be placed in some of their tales, but he says now that Calynte, the leader of the Murray river tribe, has collected all his forces, and the assistance of other distant tribes, and is coming to make regular battle with us, and do whatever mischief he can. This will satisfy the term "systematic attack" which some of the despatches use as the only thing to justify any military aid.
December 16.—Mr. Peel has now got the fee simple of his 250,000 acres, and is in treaty with some company for 100,000 acres at 2s. 6d. an acre. The company wants 1,000,000 acres. It strikes me as a great omission hitherto on our part that we have not have made it generally known that land may be had here from settlers at a low rate perhaps from 4d. an acre upwards, taking a large quantity. At Southern Australia, I see they charge 12s. as a minimum price. How can they expect to get that sum in a new colony, when land may be had so much cheaper in one partly established? Depend on it, the place will not succeed.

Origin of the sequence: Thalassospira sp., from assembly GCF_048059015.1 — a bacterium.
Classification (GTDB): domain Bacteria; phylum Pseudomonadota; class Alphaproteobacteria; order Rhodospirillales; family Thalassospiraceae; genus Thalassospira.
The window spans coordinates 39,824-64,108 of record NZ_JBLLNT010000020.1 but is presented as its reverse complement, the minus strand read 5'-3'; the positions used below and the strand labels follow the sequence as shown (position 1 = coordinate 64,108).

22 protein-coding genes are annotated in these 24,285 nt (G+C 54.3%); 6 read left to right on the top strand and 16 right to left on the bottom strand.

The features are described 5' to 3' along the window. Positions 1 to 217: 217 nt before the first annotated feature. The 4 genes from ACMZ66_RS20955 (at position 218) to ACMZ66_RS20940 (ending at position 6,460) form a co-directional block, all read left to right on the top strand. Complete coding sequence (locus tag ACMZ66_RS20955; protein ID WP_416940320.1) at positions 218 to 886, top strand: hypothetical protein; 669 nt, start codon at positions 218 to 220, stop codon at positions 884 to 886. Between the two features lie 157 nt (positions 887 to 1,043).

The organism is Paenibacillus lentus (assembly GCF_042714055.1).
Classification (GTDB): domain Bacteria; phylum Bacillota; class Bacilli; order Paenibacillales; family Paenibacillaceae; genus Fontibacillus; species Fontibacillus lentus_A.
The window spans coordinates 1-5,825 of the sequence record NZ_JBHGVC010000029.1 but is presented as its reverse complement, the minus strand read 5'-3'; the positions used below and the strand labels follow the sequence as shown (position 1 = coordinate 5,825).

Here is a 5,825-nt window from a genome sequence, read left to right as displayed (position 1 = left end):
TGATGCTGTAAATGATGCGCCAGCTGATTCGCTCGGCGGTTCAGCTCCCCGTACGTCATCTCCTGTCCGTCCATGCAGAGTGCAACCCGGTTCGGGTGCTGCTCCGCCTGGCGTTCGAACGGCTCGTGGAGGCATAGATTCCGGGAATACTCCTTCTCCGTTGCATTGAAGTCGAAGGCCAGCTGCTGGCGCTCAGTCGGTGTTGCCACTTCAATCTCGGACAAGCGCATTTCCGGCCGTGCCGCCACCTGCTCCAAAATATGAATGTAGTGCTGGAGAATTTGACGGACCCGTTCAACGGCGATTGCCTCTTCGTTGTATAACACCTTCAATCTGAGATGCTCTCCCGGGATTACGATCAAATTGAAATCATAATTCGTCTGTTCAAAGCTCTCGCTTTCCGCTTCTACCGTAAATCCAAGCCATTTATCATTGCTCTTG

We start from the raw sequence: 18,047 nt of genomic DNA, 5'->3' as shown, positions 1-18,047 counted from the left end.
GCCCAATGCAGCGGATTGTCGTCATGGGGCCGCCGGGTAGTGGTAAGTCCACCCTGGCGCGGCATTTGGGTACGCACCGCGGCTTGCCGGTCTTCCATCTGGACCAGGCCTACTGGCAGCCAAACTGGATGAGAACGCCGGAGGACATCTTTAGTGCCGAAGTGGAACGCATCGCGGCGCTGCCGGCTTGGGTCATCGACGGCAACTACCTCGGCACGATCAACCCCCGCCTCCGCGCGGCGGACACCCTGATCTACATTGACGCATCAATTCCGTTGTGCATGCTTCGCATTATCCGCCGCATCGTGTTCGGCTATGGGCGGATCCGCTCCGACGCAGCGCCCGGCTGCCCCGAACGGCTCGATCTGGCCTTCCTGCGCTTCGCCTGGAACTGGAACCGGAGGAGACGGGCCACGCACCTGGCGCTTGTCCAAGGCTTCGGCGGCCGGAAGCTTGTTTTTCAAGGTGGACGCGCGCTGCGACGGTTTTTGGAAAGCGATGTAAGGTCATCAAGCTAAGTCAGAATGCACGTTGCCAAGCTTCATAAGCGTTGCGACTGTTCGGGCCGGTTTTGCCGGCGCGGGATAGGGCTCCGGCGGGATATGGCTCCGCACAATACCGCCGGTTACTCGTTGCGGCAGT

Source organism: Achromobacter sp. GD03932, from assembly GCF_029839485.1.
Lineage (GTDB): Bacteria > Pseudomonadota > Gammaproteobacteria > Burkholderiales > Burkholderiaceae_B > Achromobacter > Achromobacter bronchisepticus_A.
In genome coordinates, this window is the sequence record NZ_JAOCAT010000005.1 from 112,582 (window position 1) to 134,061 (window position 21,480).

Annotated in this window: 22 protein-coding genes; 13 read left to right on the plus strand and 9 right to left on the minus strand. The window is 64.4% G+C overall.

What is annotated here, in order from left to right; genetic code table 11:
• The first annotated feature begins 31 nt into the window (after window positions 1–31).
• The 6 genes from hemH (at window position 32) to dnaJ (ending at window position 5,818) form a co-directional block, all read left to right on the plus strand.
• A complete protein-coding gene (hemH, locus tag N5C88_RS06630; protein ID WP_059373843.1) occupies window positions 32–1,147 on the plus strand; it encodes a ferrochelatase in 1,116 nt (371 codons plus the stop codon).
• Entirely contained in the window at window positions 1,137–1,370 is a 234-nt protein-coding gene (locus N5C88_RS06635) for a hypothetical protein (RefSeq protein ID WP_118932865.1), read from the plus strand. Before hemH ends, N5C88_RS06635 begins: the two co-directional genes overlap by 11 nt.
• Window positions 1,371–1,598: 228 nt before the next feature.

December 25th.—I wish you all a merry Christmas and a happy new year. The gap from the 16th to this day has occurred by my being much in Perth since on business. I hardly know how to fill it up, except with a report of meetings of the Executive Council, examination of roads, bridges, canals, &c., as commissioner of roads, and drawing up reports thereon. In examining the "flats" one very warm day, we (Mr. Roe and I) walked about through the water with our trousers tucked up and legs exposed to the sun for some time, so that the skin was greatly burned and all but peeled off. We saw a fight among the natives there. When I was walking along with them, expecting to see the hostile party advancing from an opposite quarter, and just as I was endeavouring to make one of them explain, I heard a sudden "thwack," and, turning round, beheld a great spear sticking out of a certain very fleshy part of a man who was near me. It seems the quarrel was among themselves, and this was the